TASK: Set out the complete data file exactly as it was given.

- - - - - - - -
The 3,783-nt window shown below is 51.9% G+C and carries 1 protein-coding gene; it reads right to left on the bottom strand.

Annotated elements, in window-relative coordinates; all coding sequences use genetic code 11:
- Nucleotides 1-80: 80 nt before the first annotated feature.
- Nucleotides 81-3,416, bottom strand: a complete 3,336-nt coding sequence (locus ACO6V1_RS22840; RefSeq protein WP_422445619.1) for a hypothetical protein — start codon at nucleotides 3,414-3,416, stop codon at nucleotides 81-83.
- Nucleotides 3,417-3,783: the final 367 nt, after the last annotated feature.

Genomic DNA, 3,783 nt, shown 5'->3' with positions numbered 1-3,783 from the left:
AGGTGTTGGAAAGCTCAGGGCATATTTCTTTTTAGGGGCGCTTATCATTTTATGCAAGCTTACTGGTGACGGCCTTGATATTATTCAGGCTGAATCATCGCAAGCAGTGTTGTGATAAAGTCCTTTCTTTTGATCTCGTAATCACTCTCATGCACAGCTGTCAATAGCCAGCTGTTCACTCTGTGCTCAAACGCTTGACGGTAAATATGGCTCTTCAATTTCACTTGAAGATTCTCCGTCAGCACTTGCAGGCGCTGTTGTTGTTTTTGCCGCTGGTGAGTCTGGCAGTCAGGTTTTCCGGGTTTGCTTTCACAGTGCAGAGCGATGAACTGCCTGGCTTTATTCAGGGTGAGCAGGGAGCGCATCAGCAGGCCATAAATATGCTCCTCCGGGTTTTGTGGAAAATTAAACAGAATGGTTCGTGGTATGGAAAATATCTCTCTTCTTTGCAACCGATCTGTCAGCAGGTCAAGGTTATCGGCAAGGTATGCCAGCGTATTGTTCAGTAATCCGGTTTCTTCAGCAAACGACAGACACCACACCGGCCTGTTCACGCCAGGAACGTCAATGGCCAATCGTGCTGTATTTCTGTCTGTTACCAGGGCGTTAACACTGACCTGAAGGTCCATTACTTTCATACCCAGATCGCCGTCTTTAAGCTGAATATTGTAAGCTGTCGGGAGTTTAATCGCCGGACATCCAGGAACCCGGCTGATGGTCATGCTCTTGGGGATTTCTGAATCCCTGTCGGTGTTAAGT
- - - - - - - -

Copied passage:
The 3,783-nt window shown below is 51.9% G+C and carries 1 protein-coding gene; it reads right to left on the bottom strand.

Annotated elements, in window-relative coordinates; all coding sequences use genetic code 11:
- Nucleotides 1-80: 80 nt before the first annotated feature.
- Nucleotides 81-3,416, bottom strand: a complete 3,336-nt coding sequence (locus ACO6V1_RS22840; RefSeq protein WP_422445619.1) for a hypothetical protein — start codon at nucleotides 3,414-3,416, stop codon at nucleotides 81-83.
- Nucleotides 3,417-3,783: the final 367 nt, after the last annotated feature.

Genomic DNA, 3,783 nt, shown 5'->3' with positions numbered 1-3,783 from the left:
AGGTGTTGGAAAGCTCAGGGCATATTTCTTTTTAGGGGCGCTTATCATTTTATGCAAGCTTACTGGTGACGGCCTTGATATTATTCAGGCTGAATCATCGCAAGCAGTGTTGTGATAAAGTCCTTTCTTTTGATCTCGTAATCACTCTCATGCACAGCTGTCAATAGCCAGCTGTTCACTCTGTGCTCAAACGCTTGACGGTAAATATGGCTCTTCAATTTCACTTGAAGATTCTCCGTCAGCACTTGCAGGCGCTGTTGTTGTTTTTGCCGCTGGTGAGTCTGGCAGTCAGGTTTTCCGGGTTTGCTTTCACAGTGCAGAGCGATGAACTGCCTGGCTTTATTCAGGGTGAGCAGGGAGCGCATCAGCAGGCCATAAATATGCTCCTCCGGGTTTTGTGGAAAATTAAACAGAATGGTTCGTGGTATGGAAAATATCTCTCTTCTTTGCAACCGATCTGTCAGCAGGTCAAGGTTATCGGCAAGGTATGCCAGCGTATTGTTCAGTAATCCGGTTTCTTCAGCAAACGACAGACACCACACCGGCCTGTTCACGCCAGGAACGTCAATGGCCAATCGTGCTGTATTTCTGTCTGTTACCAGGGCGTTAACACTGACCTGAAGGTCCATTACTTTCATACCCAGATCGCCGTCTTTAAGCTGAATATTGTAAGCTGTCGGGAGTTTAATCGCCGGACATCCAGGAACCCGGCTGATGGTCATGCTCTTGGGGATTTCTGAATCCCTGTCGGTGTTAAGT